Trump: US has no stake in Turkey's fight in northern Syria
WASHINGTON — President Donald Trump declared Wednesday that Turkey's attacks in Syria against Kurdish fighters who fought alongside American soldiers are not a U.S. concern.
"It's not our border," he said. "We shouldn't be losing lives over it."
Dismissing outrage among even some of his staunchest supporters, Trump said the U.S. has no stake in protecting the Kurds, and he brushed off suggestions that the U.S. military exit has created a new opening for Russia in Syria.
"Syria probably will have a partner of Russia," Trump told reporters in the Oval Office. "Whoever they may have, I wish 'em all a lot of luck."
The president appeared to make light of the desperate situation the Kurdish fighters face with the loss of U.S. military support. The Kurds in recent days struck a deal with the Syrian government and Russia to help them against the Turks.
"They've got a lot of sand over there," Trump said. "So there's a lot of sand that they can play with."
"Our soldiers are not in harm's way. As they shouldn't be," he said. "And the Kurds are much safer right now. But the Kurds know how to fight and, as I said, they're not angels."
Trump's characterization of the state of play in Syria encountered criticism from Republicans on Capitol Hill on Wednesday in the latest display of how his decision to pull U.S. troops from the area has drawn bipartisan condemnation.
Sen. Marco Rubio, R-Fla., told reporters he didn't know what could be done to undo the harm that has resulted from the withdrawal.
"There are some mistakes that are not easy to reverse. And there are some that are irreversible," said Rubio, who was a Trump rival for the GOP presidential nomination in 2016.
Sen. Mitt Romney of Utah, the GOP's 2012 presidential nominee, said Turkey is "going into Syria and wiping out our friends" and "that's shame on us for having taken the decision."
Trump, in his Oval Office remarks, said U.S. troops are "largely out" of the area.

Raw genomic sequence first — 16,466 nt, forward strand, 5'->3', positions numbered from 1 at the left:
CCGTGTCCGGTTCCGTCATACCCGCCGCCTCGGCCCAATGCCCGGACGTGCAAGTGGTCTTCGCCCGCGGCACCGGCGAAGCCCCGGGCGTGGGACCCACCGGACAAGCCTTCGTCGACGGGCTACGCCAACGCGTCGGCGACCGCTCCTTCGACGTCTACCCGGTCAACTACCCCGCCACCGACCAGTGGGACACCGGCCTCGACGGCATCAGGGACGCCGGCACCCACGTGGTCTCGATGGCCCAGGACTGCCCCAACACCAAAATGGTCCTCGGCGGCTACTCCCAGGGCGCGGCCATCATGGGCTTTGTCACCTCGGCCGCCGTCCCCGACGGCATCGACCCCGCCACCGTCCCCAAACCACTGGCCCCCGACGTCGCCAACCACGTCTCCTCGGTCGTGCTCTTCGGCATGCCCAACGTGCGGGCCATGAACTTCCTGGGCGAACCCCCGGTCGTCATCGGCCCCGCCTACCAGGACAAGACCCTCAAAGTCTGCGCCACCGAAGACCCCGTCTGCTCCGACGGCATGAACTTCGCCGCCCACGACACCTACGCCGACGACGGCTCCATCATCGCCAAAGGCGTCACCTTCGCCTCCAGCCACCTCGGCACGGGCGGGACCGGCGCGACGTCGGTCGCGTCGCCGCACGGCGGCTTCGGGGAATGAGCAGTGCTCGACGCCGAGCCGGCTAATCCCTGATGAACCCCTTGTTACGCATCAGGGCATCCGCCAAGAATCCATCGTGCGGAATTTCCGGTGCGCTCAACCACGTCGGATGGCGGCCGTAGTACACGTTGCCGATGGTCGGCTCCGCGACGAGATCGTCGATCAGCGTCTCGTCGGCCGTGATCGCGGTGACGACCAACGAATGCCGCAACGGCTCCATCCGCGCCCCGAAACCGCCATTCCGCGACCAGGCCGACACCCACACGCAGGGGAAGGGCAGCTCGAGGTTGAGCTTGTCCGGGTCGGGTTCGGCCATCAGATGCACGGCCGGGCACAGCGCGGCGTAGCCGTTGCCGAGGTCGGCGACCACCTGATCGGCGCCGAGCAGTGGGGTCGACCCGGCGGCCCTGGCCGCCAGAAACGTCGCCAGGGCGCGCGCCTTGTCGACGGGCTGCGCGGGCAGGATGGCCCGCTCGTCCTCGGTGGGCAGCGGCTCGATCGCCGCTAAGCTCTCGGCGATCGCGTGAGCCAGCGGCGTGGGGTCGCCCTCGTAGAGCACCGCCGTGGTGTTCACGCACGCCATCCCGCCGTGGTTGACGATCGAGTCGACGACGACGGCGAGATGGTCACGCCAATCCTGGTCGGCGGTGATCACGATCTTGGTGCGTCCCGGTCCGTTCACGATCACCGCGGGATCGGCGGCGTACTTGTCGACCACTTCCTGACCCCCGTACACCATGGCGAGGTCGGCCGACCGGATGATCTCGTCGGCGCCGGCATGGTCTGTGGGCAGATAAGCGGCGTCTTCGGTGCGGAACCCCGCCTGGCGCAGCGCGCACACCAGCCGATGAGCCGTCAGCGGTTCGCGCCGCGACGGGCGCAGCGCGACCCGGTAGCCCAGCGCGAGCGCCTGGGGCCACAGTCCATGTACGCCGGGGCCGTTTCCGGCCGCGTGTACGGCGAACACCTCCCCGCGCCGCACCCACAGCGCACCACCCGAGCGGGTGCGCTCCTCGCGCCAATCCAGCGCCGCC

However, a U.S. official familiar with planning for the withdrawal of the approximately 1,000 troops in northeastern Syria said that while the soldiers are consolidating onto two main bases, they have not yet begun flying out of Syria in significant numbers. Military equipment is being gathered and flown out, the official said, speaking on condition of anonymity due to the sensitivity of the withdrawal, which poses big security risks.
Trump downplayed the crisis that followed his decision to pull out of Syria, which critics say amounted to giving Turkey a green light to invade Syria's northeast, where it has been attacking Kurdish fighters whom Turkey views as terrorists.
"It's not between Turkey and the United States, like a lot of stupid people would like you to believe," Trump said, adding that he's more than willing to let adversaries fight it out in that area of the Middle East.
As for the Kurds, whom Trump has been criticized for abandoning, he said, "Syria's friendly with the Kurds. The Kurds are very well protected. Plus, they know how to fight. And, by the way, they're no angels."
In the meantime, he said, "Our soldiers are not in harm's way, as they shouldn't be."
He answered reporters' questions as he met at the White House with Italian President Sergio Mattarella.
Turkey launched a military operation against Kurdish fighters allied with the United States after Trump pulled troops from the region earlier this month. His decision was strongly condemned in the U.S. — including by usual Republican allies in Congress — and around the world as contributing to regional instability and the abandonment of an ally.
He noted that Syria was getting "some help with Russia and that's fine."
"If Russia wants to get involved with Syria, that's really up to them," he said. "It's not our border. We shouldn't be losing lives over it."
Trump imposed new sanctions on Turkey this week in an attempt to force President Recep Tayyip Erdogan to end his assault. Trump is also sending a delegation led by Vice President Mike Pence to Turkey to meet with Erdogan in an attempt to help negotiate a cease-fire.
Trump said the U.S. shouldn't be involved in "endless wars" in the Middle East and "it's time for us to come home."
The president said that if Syria wants to fight over land that doesn't belong to the U.S., "that's up to them and Turkey."
Even as Trump defended his removal of U.S. troops from northeastern Syria, he praised his decision to send more troops and military equipment to Saudi Arabia to help the kingdom defend against Iran.
Trump said the U.S. is sending missiles and "great power" to the Saudis, and "they're paying for that."
AP writer Ellen Knickmeyer contributed.
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